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FALL 1990
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Cover Stories

First Lady Admits “Prejudice” Against Home Schooling

Major Courtroom Victory in Massachusetts

Notes from the Editor

EDUCATION WEEK Volume X, Number 3 • September 19, 1990, Reprinted by Permission


President's Corner

Across the States

National Center Reports

President's Corner

Canine Conundrum

Loyalty and hate are powerful forces in the world of politics. Some people are blindly loyal to a political party; yet, most Americans do not endorse such blind loyalty. Most voters claim to determine which candidate they will support based on “the person and not the party.” Blind hatred is also a significant factor in politics. Senators Ted Kennedy and Jesse Helms are both objects of blind hatred from the right and left respectively. Christian home schoolers and other Christians interested in public policy issues need to be very careful about either blind hatred or blind loyalty.

I am not suggesting that we should “moderate” our views. Nor am I suggesting that we should learn the fine “art” of political compromise. I still hold the firm belief that the only things in the middle of the road are a yellow line and a dead skunk. What I am suggesting is that our loyalty must be directed to principles and not personalities. We must demonstrate our unflagging loyalty to the biblically-based principles of morality, freedom, and justice, and we must have an unswerving hatred of immorality, tyranny, and injustice.

By now you must be asking yourself: Why is Mike writing about these concepts? Who rang his chimes? What's his real agenda?

Ok, I’ll tell you.

I am concerned about the reaction of some people in Christian and conservative political circles to the Religious Freedom Restoration Act (H.R.5377). Most of the Christian attorneys (and the groups they represent) who have actually done the vast majority of religious freedom cases strongly support the RFRA. However, some non-lawyers and some other conservative organizations have been lukewarm in their response. When I ask their reasons for this attitude, they answer: “If the ACLU and People for the American Way are for this bill, it must be bad.”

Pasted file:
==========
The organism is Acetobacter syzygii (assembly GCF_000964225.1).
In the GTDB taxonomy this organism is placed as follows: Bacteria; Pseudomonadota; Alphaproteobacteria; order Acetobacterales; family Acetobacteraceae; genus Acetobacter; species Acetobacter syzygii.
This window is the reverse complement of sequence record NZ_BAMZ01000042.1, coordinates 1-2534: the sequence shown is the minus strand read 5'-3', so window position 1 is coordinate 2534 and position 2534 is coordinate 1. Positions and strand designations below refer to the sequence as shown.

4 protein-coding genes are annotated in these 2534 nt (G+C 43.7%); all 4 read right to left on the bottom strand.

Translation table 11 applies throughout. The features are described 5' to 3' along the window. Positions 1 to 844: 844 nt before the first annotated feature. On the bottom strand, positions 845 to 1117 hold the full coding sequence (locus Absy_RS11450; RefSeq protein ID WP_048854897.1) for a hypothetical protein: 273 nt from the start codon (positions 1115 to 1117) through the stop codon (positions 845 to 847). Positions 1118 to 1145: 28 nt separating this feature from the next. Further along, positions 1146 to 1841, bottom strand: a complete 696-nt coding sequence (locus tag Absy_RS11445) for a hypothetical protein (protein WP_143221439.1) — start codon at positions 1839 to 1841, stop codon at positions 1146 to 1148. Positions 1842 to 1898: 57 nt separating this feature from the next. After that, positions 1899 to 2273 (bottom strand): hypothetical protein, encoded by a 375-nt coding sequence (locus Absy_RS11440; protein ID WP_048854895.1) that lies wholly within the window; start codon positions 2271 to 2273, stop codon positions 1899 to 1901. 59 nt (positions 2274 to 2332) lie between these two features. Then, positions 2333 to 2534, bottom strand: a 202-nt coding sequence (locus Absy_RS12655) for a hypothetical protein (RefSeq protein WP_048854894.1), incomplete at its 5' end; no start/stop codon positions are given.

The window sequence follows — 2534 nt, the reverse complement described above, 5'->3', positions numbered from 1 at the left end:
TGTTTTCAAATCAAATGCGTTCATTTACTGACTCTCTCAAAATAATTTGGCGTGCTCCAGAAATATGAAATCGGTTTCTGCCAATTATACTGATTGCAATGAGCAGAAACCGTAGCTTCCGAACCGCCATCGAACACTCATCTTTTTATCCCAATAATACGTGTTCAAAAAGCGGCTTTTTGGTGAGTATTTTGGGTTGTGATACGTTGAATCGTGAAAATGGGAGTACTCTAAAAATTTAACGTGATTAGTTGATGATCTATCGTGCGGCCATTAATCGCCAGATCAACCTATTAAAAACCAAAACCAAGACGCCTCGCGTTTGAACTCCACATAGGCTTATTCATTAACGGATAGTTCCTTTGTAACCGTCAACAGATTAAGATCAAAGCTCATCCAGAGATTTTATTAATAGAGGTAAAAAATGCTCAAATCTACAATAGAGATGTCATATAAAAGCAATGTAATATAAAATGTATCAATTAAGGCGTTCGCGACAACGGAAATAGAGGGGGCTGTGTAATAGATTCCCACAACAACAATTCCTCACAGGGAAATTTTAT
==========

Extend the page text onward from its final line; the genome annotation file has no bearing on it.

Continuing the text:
There is no question about it—these groups have advanced principles which give Christians good reason to be distrustful. However, the fact remains that the ACLU, in particular, has occasionally fought for principles which we fully endorse.

Those who know the activities of these groups only from what they read in fundraising letters have good reason to see them as universally “bad.” However, those of us who have actually opposed these groups in the courtroom see these groups in terms of the principles they advance. When we see them advancing principles we oppose, we fight. But when we see them standing for principles we believe in, we are willing to fight on the same side of the war.

The situation is not unlike the partisan wrangling which usually goes on in Congress. Democrats and Republicans usually fight like cats and dogs—and with good reason. But if America faces an external enemy—like Iraq—partisan differences are temporarily set aside, and we simply all become Americans.

There are certain fundamental principles about which all Americans should agree—whether we are conservative, liberal, Christian, Jew, atheist, or agnostic. One of these principles is that religious freedom is a fundamental freedom. We may disagree over the specific application of this freedom, but all Americans should agree that religious freedom is fundamental.

Several months ago a bare majority of economic conservatives on the Supreme Court declared that the free exercise of religion is not a fundamental freedom. All Americans should view this—in effect—as a declaration of war against our way of life and our Constitution.

Our response to any issue must be gauged primarily in terms of the principles involved. If we give inordinate weight to personalities, we will end up supporting things we should oppose and opposing things we should support.

As Christians we have long embraced the concept of separating people from their wrong actions as exemplified by the cliche: We should hate the sin and love the sinner. We should hate child pornography, and when the ACLU argues that the First Amendment protects child pornography, we should oppose them. We should love human life, and when a conservative group favors human life, we should support them. But if a liberal group gets it right on an issue and if a conservative group gets it wrong, we must let our loyalty or hatred stem from biblical principles and not personalities.

It may surprise you to learn that the ACLU of Michigan recently filed a “friend of the court” brief before the Michigan Supreme Court in support of one of HSLDA's cases. We actually have two home-schooling cases before that court. One defends a secular home-schooling family; we have made a parents’ rights constitutional claim for them. The other is a Christian home-schooling family; we have made a freedom of religion claim for them along with the parents’ rights claim. The ACLU’s brief supports only the Christian parents and only on their free exercise claim. The ACLU takes no position on the secular family’s case at all.

Don’t get me wrong. I am not about to join the ACLU. They support the “rights” of abortion and pornography, among many other things I oppose. But I am unwilling to engage in the kind of blind hatred of this group that I see in some quarters.

Christians have to stop being lap dogs for conservatives and junk yard dogs toward liberals. We must doggedly stand for biblical and constitutional principles and be willing to form temporary alliances with anyone willing to stand up for the right principle.

If you have not already done so, take a few moments today to write your Congressmen, urging their support of H.R.5377.

Michael P. Farris